I thought it was a well understood security principle; trust but verify. Maybe it is and the PHBs are simply out-voting the security crowd and the voice of reason. At the end of the day when you don't know what is out in the cloud and have limited to no controls to act if you did know, your data is seriously at risk.
Of course, an equally well known security principle states that a valid response to risk is to accept it. I would sincerely hope that the businesses that have my data aren't doing this. Who am I kidding? I know they are. As if I only do business with the 20% crowd...I can only dream of the day.
Just because 'cloud' is one of the latest hot things that everyone feels the need to be a part of doesn't mean it's safe to rush into it without some security common sense. It just reminds me of that ridiculous phrase that everyone's parents used to utter: If all of your friends were jumping off a cliff, would you jump too? X-Games aside, everyone of us likely rolled our eyes and grudgingly exclaimed 'No!' However, that is exactly what is going on with so many 'cloud' implementations today. Also worth making a distinction between how many want to be called 'cloud' and be cool by association but are really a web-based service, but that's a subject for another day.
I know this will ruffle the feathers of the pro-cloud folks, but the fact of the matter is simple. There really isn't much true security going on in the cloud. There certainly isn't a lot of positive proof that there are sound security principles in place and proven effective. In fact, quite the opposite.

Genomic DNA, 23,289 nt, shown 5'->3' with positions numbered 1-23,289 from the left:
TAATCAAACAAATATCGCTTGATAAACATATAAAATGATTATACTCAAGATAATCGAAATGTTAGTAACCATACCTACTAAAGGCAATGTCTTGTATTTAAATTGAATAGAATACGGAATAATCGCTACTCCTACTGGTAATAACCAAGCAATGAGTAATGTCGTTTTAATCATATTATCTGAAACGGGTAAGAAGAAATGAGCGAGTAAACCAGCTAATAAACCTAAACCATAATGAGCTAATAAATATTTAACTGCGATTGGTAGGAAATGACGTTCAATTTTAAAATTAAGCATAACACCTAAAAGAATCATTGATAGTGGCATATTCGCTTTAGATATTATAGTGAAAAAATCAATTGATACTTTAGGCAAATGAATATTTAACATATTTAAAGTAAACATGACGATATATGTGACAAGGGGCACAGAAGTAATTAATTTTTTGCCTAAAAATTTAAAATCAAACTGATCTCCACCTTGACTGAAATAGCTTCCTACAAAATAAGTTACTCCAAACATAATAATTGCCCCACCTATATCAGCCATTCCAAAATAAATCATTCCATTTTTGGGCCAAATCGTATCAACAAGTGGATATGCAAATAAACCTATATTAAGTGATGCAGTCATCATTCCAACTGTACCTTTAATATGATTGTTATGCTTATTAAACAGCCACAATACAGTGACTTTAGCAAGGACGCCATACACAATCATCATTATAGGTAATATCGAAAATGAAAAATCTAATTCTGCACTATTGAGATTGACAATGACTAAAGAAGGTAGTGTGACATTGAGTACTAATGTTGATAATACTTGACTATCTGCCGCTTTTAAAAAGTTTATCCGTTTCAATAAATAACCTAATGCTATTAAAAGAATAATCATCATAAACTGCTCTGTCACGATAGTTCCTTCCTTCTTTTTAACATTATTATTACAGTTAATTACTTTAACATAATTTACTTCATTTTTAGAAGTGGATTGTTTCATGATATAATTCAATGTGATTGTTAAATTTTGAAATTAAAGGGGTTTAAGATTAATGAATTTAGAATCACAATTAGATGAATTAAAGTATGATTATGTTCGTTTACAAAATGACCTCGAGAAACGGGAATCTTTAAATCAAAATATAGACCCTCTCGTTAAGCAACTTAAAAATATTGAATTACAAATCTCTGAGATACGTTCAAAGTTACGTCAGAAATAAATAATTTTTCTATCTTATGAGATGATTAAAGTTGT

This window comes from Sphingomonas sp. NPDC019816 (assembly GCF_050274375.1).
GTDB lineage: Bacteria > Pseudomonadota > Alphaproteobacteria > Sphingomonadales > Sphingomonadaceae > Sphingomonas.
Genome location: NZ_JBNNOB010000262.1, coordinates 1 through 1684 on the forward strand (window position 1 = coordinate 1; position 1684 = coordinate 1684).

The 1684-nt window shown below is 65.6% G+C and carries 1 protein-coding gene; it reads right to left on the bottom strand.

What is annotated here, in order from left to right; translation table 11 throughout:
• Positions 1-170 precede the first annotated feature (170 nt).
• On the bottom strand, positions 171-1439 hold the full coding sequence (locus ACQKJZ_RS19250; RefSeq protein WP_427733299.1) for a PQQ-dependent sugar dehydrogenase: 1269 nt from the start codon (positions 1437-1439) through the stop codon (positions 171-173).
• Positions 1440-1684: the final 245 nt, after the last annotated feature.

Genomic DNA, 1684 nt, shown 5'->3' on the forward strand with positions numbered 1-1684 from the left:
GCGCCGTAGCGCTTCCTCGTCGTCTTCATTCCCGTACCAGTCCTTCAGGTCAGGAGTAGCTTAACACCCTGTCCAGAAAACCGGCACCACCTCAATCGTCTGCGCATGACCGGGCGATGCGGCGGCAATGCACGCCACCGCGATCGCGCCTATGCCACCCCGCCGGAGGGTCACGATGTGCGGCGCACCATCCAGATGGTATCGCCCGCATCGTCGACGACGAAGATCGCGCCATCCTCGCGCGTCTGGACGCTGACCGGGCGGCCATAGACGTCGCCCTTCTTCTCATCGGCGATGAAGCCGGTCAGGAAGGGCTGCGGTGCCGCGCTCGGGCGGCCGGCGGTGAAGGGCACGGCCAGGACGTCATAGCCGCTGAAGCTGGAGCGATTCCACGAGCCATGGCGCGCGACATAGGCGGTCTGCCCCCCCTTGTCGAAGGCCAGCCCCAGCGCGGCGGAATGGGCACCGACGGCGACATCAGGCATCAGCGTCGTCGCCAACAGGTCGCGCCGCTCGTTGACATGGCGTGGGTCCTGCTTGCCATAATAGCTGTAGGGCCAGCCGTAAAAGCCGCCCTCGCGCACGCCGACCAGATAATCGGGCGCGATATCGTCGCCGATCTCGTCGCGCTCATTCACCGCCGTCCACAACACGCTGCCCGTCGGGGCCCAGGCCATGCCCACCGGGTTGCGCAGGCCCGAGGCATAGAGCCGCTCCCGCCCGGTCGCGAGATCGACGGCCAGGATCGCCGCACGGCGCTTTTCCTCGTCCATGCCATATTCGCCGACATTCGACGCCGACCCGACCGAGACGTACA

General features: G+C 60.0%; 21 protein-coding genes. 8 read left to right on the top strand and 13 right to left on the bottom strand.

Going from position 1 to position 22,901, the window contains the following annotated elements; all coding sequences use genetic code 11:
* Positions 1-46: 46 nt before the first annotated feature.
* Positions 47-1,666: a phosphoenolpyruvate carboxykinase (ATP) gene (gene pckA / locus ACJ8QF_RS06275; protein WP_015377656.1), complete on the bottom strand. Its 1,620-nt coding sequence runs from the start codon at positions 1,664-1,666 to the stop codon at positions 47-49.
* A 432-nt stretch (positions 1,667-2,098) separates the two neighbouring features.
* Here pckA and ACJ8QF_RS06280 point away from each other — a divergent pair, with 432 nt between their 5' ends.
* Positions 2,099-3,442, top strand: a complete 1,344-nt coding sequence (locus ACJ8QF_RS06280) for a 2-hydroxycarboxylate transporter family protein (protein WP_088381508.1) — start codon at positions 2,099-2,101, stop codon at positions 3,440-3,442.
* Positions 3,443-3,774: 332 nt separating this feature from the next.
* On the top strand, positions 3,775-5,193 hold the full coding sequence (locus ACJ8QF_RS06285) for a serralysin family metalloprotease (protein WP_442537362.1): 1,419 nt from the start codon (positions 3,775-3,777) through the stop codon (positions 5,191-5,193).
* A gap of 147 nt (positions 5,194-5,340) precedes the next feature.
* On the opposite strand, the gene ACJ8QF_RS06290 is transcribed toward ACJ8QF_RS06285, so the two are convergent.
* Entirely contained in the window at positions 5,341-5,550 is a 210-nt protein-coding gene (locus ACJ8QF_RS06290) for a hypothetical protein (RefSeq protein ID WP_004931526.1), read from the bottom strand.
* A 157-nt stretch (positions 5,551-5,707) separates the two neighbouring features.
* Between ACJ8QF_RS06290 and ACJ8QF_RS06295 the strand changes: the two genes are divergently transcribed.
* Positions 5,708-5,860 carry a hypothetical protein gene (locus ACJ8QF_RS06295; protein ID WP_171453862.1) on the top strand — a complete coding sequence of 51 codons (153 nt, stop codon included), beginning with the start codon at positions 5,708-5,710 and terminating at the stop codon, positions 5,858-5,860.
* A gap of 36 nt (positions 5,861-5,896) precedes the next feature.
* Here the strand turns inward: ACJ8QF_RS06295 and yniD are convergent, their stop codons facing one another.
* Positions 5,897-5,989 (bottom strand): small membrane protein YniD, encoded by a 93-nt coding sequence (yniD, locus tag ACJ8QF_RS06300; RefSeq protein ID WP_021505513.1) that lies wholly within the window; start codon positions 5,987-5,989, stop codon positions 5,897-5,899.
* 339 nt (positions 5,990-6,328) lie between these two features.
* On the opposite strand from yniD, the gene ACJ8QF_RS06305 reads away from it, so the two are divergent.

I was at a cloud security conference about six months ago and there were certainly a lot of people talking about what needed to be done. Sensible stuff. Not much in the realm of real solutions that are out there today, in place, and proven effective. I've been involved in cloud projects where the security controls that I tried to put in place were completely shot down or ripped out because the stakeholders simply weren't interested. Certainly it can be argued that many cloud implementations suffer from the same security challenges that public universities face; that they are meant to serve a different purpose based upon the sharing of ideas that cannot and should not be stifled by security measures. I can understand that philosophy for some implementations. However, that doesn't mean we need to go all data-rumspringa.
I guess the only thing left for us to do when we encounter cloud services is to distrust until verified. I like that. I'll let you use the phrase, but remember you heard it here first.